A good moderator will not be looking to squash an idea but to treat it sympathetically and will know when to take comments seriously and when to take them with a pinch of salt. Let's face it nobody is infallible and many of the creatives I have worked with have embraced research as another source of information that helps them better understand their target market and as a resut, produce better ads.

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  • This is a great little piece highlighting that often it is the guys at the top with a powerful voice who are understandably but unfortunately distant from the work on the ground. This means they are rarely exposed to the new and exciting opportunities and techniques that are arising in fields adjacent to their own which results in them making generalisations as mentioned above. It's our job to shout louder about the great stuff that is happening in the industry.

    Our team have recently embraced the power of online community as part of our research program and are already seeing it's power and potential in delivering fresh insight that makes us feel really close to our consumer. These are in fact exciting times.

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  • On reading this my mind made a slightly leftfield - and therefore appropriate to this theme - connection with an article I read recently in the New Scientist. It explored the potential of the 'wandering mind' (as opposed to the focused mind) for creative problem solving and could be explored more fully to provide the types of insight these clients value. It's this type of innovation I intend to cover more in my blog - http://www.mrs.org.uk/blog

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  • I think the concluding paragraph of this unique article highlights some critical issues facing the research world that we've never heard before...Well worth the expenditure of a trip to Cannes to pick this nugget of insight up.

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  • "Research inspiring the creative process"? Brave and valid - but this needs careful consideration. I question that research can ever become the generator of creative ad concepts - that is what the bearded creative types are paid for! In fact, for me, ad testing is a minefield for research, often done at the behest of clients rather than agencies and therefore instinctively something the agency will resist. Too often, I have seen results massaged to appease the agency and avoid offending the fragile egos of the creative. I do not agree that is simply a question of technique (groups vs communities vs etc...) A better suggestion perhaps - is to step back from the creative process entirely, and to develop techniques that immerse the client and planner in the life of the customer, giving them access to MOTs that can be translated into great creative ideas, but steer well clear of trying to tell a creative how to do their job - hence the less than favourable references to researchers! The best insights into advertising often do not come from advertising research!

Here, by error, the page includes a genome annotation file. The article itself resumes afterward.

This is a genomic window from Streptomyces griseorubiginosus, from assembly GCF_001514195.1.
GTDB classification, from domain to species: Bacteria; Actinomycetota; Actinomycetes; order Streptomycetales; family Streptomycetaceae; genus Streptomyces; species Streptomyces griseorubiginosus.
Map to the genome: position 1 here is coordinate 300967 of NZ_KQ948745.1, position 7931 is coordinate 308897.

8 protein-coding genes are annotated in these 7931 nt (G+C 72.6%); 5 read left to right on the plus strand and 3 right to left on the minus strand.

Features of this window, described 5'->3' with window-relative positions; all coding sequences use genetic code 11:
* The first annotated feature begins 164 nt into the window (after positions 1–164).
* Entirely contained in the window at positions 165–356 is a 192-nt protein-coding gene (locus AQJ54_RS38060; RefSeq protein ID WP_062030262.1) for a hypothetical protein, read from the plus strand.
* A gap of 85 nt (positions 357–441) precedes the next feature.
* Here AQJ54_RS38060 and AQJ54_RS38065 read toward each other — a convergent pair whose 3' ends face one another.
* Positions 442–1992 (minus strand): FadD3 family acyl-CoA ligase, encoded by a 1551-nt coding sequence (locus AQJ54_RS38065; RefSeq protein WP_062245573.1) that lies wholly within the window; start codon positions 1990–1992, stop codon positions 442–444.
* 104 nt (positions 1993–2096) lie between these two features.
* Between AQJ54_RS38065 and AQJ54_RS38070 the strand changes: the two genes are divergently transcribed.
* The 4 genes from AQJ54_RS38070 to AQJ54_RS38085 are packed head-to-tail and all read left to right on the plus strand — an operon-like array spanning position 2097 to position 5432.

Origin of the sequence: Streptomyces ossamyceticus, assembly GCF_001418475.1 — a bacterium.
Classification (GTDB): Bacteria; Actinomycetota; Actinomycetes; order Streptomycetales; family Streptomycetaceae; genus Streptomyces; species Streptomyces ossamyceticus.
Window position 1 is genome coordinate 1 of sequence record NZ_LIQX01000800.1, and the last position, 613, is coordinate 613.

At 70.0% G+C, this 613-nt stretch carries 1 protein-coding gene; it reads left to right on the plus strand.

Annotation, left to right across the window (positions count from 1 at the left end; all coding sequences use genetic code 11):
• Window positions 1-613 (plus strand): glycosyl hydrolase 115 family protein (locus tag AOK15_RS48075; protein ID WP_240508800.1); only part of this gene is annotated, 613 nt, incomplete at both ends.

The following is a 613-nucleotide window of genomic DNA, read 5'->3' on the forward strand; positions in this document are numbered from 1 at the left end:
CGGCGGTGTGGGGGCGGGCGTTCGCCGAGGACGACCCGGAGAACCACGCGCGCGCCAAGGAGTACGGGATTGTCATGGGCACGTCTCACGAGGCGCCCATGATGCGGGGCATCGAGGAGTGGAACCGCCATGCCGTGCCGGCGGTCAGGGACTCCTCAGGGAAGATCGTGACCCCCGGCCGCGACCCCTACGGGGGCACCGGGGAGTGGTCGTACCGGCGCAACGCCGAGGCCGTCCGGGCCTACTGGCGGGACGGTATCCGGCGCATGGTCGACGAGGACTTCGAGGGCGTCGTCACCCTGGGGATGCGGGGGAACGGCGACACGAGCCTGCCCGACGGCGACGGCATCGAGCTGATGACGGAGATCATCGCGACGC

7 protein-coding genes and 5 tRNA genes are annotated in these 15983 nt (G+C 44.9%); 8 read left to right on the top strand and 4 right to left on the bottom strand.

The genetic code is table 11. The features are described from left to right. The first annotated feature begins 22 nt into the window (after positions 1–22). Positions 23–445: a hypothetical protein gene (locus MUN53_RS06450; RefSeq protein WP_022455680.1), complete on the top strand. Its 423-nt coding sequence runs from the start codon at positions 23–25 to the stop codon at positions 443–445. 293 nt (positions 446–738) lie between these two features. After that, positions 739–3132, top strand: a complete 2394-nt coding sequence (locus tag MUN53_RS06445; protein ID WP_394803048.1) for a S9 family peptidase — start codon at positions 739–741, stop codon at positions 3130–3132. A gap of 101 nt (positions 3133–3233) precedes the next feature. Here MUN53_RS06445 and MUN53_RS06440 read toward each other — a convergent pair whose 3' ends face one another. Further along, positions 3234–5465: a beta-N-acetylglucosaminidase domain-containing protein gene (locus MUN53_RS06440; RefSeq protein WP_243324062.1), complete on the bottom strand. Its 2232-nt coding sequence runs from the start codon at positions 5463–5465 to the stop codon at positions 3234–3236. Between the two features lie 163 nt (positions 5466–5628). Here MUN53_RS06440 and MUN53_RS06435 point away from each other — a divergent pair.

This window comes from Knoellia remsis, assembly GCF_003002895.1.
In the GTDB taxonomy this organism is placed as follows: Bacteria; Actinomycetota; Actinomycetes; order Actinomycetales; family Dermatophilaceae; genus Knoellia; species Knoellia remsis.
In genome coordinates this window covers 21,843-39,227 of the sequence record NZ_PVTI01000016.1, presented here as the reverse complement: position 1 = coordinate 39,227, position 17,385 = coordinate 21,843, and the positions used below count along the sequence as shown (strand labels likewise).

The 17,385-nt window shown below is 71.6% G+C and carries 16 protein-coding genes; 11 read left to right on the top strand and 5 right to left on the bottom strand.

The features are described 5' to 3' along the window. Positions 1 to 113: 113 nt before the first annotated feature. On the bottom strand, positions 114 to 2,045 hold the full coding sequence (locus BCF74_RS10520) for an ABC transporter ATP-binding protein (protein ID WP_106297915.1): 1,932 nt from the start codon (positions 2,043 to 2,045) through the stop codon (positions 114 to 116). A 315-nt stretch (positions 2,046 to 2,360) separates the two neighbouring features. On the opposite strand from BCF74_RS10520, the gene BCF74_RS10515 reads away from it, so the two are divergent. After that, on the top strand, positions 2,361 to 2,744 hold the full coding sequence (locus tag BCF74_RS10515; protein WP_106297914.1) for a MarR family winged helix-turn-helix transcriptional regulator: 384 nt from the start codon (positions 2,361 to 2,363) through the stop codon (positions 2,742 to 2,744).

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  • what Doug is talking about is the ability of a community based development process to amplify ideas. If the goal of the research is to 'test' the idea then its not surprrising that what you get out of such research is a pass/fail - least worst system that kills interesting ideas before they have had a chance to grow. It would be interesting to see what difference it would make if the client's brief and budget were rerouted through the creative department to select and approve the best way that research could support the creative work by improving it and not operating as a bizarre variant of natural (or should that be unnatural?) selection.

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  • It is interesting that the creative agency holding companies are buying up research companies by the dozens. Research is growing faster than their traditional businesses which possible reflects the high relative value clients place on it. Why?